Forest Preserve District of Cook County, Illinois
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Native Orchids
Nature Bulletin No. 527-A   Aprilo 27, 1974
Forest Preserve District of Cook County
George W. Dunne, President
Roland F. Eisenbeis, Supt. of Conservation

NATIVE ORCHIDS
Do orchids grow wild in Cook County? Yes! To those of us who have seen only those elegant white. mauve and shell-pink creations that come out of hothouses and are sold in florists' shops, this is amazing. Yet it is true. Thirty kinds are native to the Chicago area.

Orchids are the aristocrats of the world of flowers and make up one of our largest plant families with nearly 20,000 known kinds. They include some of the most beautiful and highly prized flowers known to man. The seed pods of two tropical climbing species yield the vanilla of commerce. Most kinds are found in the tropics where many grow like air plants on the trunks of trees. However, all of our native species grow directly from the ground, preferring acid soils rich in peat, such as cool sphagnum bogs, along with pitcher plant, sundew, swamp blueberry and cranberry. They are difficult to grow, partly because the seeds are as fine as dust -- the smallest in the plant kingdom.

Perhaps no other plant family has suffered so much destruction by the upheavals involved in the expansion of our metropolitan area. Although several were abundant at one time, now, not a single species is common. For example, there used to be thousands of Showy Lady's Slippers growing in the dune region of northern Indiana where the great steel mills are now located. The greatest variety is still to be found in the wilder parts of the remaining dunes. Fortunately, about 40 years ago, Cook County set aside some good orchid habitats as forest preserves -- early enough to protect a number of kinds.

The favorites of plant lovers are probably the Lady's Slippers, of which there are several -- Yellow, White, the Showy -- which is magenta in color -- and the Stemless of acid bogs, better known as the Moccasin Flower.

Our most colorful orchid is the Orange Fringed, which stuns you with its brilliance when you happen to come across it for the first time. Rivaling it in beauty is the rare Purple Fringed Orchid. These two and several other close relatives take their name from the fringe on the bottom petal. The Coral Root Orchids are unique because none of the plant parts are green. Lacking chlorophyll, they cannot manufacture their own food and so mast get nourishment from dead plant material.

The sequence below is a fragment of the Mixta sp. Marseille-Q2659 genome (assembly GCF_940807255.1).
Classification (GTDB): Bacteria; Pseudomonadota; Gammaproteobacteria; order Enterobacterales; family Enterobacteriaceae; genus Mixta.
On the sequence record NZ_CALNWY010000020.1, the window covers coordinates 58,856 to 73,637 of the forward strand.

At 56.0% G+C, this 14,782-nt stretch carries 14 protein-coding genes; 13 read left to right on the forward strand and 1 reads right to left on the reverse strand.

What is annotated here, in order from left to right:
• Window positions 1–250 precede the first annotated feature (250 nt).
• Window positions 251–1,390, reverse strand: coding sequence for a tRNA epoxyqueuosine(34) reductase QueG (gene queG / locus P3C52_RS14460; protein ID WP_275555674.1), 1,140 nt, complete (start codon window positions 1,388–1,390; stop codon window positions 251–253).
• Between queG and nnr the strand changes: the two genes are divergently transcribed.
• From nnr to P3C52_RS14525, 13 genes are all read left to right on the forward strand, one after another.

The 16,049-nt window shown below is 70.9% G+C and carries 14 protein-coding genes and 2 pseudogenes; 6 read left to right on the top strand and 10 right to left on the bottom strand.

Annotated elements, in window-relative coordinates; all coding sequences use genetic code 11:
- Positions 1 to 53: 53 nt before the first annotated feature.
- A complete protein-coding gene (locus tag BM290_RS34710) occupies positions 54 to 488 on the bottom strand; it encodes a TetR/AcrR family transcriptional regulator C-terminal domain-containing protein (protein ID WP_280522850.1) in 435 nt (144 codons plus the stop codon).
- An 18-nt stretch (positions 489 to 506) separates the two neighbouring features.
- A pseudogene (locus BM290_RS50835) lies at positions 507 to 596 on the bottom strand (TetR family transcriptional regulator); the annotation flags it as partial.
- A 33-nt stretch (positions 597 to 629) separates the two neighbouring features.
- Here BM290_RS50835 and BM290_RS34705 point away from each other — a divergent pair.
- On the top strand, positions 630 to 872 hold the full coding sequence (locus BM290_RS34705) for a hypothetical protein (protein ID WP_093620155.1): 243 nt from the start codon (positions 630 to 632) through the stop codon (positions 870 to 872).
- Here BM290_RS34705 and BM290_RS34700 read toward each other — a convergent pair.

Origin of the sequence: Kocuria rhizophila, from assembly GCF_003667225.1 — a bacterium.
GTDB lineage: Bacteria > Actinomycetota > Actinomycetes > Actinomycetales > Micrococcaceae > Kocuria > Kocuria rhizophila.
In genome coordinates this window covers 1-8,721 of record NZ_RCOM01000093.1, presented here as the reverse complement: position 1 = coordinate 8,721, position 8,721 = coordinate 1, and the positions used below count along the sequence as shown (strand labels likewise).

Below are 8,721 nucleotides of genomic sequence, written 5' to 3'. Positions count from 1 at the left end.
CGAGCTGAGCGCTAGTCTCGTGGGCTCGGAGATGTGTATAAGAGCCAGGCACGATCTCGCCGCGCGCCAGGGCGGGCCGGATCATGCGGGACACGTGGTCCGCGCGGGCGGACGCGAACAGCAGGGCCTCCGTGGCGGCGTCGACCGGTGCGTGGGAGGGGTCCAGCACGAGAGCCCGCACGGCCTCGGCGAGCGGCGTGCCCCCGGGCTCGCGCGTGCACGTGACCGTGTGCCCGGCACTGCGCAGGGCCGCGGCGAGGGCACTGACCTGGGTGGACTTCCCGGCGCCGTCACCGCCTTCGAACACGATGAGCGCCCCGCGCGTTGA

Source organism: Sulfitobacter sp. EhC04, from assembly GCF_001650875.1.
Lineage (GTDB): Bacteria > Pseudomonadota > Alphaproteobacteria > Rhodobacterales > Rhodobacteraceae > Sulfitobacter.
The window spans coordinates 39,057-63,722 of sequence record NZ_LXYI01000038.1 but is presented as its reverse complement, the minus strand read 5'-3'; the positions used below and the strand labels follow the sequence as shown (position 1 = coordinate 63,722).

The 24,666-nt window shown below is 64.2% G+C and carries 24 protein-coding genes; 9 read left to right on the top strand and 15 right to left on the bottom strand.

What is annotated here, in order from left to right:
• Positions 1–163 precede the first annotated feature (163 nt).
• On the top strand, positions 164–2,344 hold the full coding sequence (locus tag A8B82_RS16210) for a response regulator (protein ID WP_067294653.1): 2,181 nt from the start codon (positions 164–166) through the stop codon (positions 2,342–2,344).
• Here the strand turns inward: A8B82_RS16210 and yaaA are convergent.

The Grass Pink Orchid of moist grassy meadows can be seen at Illinois Beach State Park north of Waukegan. Occasionally found with it is the Snake-Mouth Orchid which has a delightful fragrance resembling the odor of fresh raspberries. June is the best month to see most native orchids in bloom but our commonest kind, Ladies' Tresses, blooms in autumn.

All orchids have leaves with parallel veins like those of lilies and irises. Their flowers have three sepals and three petals; but one petal, the lowest, is out of all proportion to the others and is called the "lip. " This is the most obvious of all orchid peculiarities. This lip is actually the upper petal which has been twisted halfway "round." It serves as a landing strip, restaurant and signboard for bees. The orchid possesses an elaborate and foolproof system which insures that its sticky pollen is carried from one flower to another by insects.

Orchids are quite frequent in the bogs of the north woods of Michigan, Wisconsin and Minnesota.

The lady's slipper is protected by Illinois state law.


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